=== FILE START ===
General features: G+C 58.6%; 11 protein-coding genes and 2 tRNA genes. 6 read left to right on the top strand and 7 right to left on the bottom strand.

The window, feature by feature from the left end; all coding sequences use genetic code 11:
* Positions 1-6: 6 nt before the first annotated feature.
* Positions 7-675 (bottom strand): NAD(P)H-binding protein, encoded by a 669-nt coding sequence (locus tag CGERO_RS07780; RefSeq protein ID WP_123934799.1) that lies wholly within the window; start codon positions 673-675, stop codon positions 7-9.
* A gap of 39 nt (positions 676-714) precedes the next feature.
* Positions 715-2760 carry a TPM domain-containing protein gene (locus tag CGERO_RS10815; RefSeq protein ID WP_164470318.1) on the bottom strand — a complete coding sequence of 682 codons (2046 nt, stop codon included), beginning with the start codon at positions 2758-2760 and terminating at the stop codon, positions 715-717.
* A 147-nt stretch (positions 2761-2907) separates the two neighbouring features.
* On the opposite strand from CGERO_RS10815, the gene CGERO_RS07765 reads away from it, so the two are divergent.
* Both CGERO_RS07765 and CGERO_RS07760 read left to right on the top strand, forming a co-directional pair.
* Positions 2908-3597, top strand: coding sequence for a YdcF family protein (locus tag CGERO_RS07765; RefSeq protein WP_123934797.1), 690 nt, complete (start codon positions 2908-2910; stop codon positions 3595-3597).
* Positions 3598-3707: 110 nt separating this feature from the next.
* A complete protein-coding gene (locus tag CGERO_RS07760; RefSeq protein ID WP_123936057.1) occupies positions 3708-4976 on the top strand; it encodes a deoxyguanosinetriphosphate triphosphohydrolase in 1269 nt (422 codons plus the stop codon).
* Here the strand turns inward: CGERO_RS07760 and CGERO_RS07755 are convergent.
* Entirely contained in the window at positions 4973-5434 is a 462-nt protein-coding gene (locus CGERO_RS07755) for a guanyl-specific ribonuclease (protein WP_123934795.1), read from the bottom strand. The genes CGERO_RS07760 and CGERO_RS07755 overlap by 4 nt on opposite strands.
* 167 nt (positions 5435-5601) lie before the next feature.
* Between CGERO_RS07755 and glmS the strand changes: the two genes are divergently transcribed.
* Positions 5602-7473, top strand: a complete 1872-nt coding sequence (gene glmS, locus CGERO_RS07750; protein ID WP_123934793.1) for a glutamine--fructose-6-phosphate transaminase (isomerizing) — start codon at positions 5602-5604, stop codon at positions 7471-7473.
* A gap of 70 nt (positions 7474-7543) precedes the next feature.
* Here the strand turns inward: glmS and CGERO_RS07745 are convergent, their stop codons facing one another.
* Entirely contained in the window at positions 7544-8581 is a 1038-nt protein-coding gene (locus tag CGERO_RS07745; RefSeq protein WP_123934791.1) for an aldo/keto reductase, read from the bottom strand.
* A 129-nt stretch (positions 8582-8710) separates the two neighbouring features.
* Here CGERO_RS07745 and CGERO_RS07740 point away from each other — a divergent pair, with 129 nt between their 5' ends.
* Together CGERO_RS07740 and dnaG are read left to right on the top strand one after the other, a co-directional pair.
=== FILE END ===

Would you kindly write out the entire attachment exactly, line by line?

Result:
General features: G+C 58.6%; 11 protein-coding genes and 2 tRNA genes. 6 read left to right on the top strand and 7 right to left on the bottom strand.

The window, feature by feature from the left end; all coding sequences use genetic code 11:
* Positions 1-6: 6 nt before the first annotated feature.
* Positions 7-675 (bottom strand): NAD(P)H-binding protein, encoded by a 669-nt coding sequence (locus tag CGERO_RS07780; RefSeq protein ID WP_123934799.1) that lies wholly within the window; start codon positions 673-675, stop codon positions 7-9.
* A gap of 39 nt (positions 676-714) precedes the next feature.
* Positions 715-2760 carry a TPM domain-containing protein gene (locus tag CGERO_RS10815; RefSeq protein ID WP_164470318.1) on the bottom strand — a complete coding sequence of 682 codons (2046 nt, stop codon included), beginning with the start codon at positions 2758-2760 and terminating at the stop codon, positions 715-717.
* A 147-nt stretch (positions 2761-2907) separates the two neighbouring features.
* On the opposite strand from CGERO_RS10815, the gene CGERO_RS07765 reads away from it, so the two are divergent.
* Both CGERO_RS07765 and CGERO_RS07760 read left to right on the top strand, forming a co-directional pair.
* Positions 2908-3597, top strand: coding sequence for a YdcF family protein (locus tag CGERO_RS07765; RefSeq protein WP_123934797.1), 690 nt, complete (start codon positions 2908-2910; stop codon positions 3595-3597).
* Positions 3598-3707: 110 nt separating this feature from the next.
* A complete protein-coding gene (locus tag CGERO_RS07760; RefSeq protein ID WP_123936057.1) occupies positions 3708-4976 on the top strand; it encodes a deoxyguanosinetriphosphate triphosphohydrolase in 1269 nt (422 codons plus the stop codon).
* Here the strand turns inward: CGERO_RS07760 and CGERO_RS07755 are convergent.
* Entirely contained in the window at positions 4973-5434 is a 462-nt protein-coding gene (locus CGERO_RS07755) for a guanyl-specific ribonuclease (protein WP_123934795.1), read from the bottom strand. The genes CGERO_RS07760 and CGERO_RS07755 overlap by 4 nt on opposite strands.
* 167 nt (positions 5435-5601) lie before the next feature.
* Between CGERO_RS07755 and glmS the strand changes: the two genes are divergently transcribed.
* Positions 5602-7473, top strand: a complete 1872-nt coding sequence (gene glmS, locus CGERO_RS07750; protein ID WP_123934793.1) for a glutamine--fructose-6-phosphate transaminase (isomerizing) — start codon at positions 5602-5604, stop codon at positions 7471-7473.
* A gap of 70 nt (positions 7474-7543) precedes the next feature.
* Here the strand turns inward: glmS and CGERO_RS07745 are convergent, their stop codons facing one another.
* Entirely contained in the window at positions 7544-8581 is a 1038-nt protein-coding gene (locus tag CGERO_RS07745; RefSeq protein WP_123934791.1) for an aldo/keto reductase, read from the bottom strand.
* A 129-nt stretch (positions 8582-8710) separates the two neighbouring features.
* Here CGERO_RS07745 and CGERO_RS07740 point away from each other — a divergent pair, with 129 nt between their 5' ends.
* Together CGERO_RS07740 and dnaG are read left to right on the top strand one after the other, a co-directional pair.